4. Establishing clear objectives. Minimizing resistance levels warrants the need to establish clear and concise objectives that will guide the attitudes and values of the employees. Once employees understand what is required, they are likely to change their attitudes and accept the outcomes (Benn, Edwards, & Williams, 2014). Relaying a vision of change is likely to ensure that employees understand their role in the overall process.
  5. Ensuring that employees are engaged in the change process. While communicating to employees that the change is assisting them to accept its pursuit, engaging them is likely to increase their acceptance rate and encourage them to work together. It builds stronger relationships between the employers and employees considering its proactive nature (Kwiatkowski, 2017). It is also essential in expanding their knowledge and enhancing their experience regarding change within the organization.

Q5 Describe three success factors that would indicate that the strategies are effective in reducing the resistance levels of the employees.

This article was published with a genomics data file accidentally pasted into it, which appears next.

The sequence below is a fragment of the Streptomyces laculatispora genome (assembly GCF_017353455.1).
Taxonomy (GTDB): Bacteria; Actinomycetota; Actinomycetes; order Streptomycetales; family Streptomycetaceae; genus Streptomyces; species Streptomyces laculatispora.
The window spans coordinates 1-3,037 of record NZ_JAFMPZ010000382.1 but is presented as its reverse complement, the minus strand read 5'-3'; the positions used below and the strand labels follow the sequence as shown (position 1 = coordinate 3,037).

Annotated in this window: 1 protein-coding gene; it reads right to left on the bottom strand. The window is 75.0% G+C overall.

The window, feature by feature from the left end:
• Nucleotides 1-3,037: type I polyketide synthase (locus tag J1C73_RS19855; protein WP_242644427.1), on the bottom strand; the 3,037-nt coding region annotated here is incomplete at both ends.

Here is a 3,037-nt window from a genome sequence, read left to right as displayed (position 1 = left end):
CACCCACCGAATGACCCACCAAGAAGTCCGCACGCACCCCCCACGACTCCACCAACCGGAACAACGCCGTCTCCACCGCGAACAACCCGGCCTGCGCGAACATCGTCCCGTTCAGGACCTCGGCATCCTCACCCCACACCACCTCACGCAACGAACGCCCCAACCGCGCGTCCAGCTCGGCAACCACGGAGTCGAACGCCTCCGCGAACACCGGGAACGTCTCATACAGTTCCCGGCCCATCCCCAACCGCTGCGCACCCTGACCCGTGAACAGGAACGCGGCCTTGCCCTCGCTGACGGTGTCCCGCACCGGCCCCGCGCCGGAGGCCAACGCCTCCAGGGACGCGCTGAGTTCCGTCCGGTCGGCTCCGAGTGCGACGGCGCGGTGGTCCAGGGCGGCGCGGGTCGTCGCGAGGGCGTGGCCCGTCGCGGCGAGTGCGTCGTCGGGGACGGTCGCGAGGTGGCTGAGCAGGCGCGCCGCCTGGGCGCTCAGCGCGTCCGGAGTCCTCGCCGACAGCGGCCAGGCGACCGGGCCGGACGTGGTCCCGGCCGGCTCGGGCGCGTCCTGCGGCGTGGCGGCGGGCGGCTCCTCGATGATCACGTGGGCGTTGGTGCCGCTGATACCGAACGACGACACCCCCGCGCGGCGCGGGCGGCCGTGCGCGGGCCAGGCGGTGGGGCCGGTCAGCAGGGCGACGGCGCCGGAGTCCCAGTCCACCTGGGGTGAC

1. Employee participation in the elements of change. Employee participation may be viewed as direct or indirect geared towards meeting the objectives of variation. Based on the strategies imposed to actualize change, employees who show an increased affinity towards learning and adoption of the required culture envision success of the measures taken to reduce resistance. For instance, participation in training efforts, as well as communication improvement, relays positive outcomes among the employees. Additionally, it increases the level of commitment and accountability that employees possess.
  2. Application of learned skills. During the learning process, employees are exposed to some concepts. Such concepts need to be implemented during the transition phase of change to be beneficial to the organization. Once employees use the methods, experiences, and skills that they have acquired, it is possible to conclude that success has been achieved in reducing the effects of resistance. Additionally, it provides an opportunity where people with different attitudes, skills, and values can work together and eliminate the need for resistance (Kwiatkowski, 2017). It is possible to transform employees who resist change through an application of learned skills.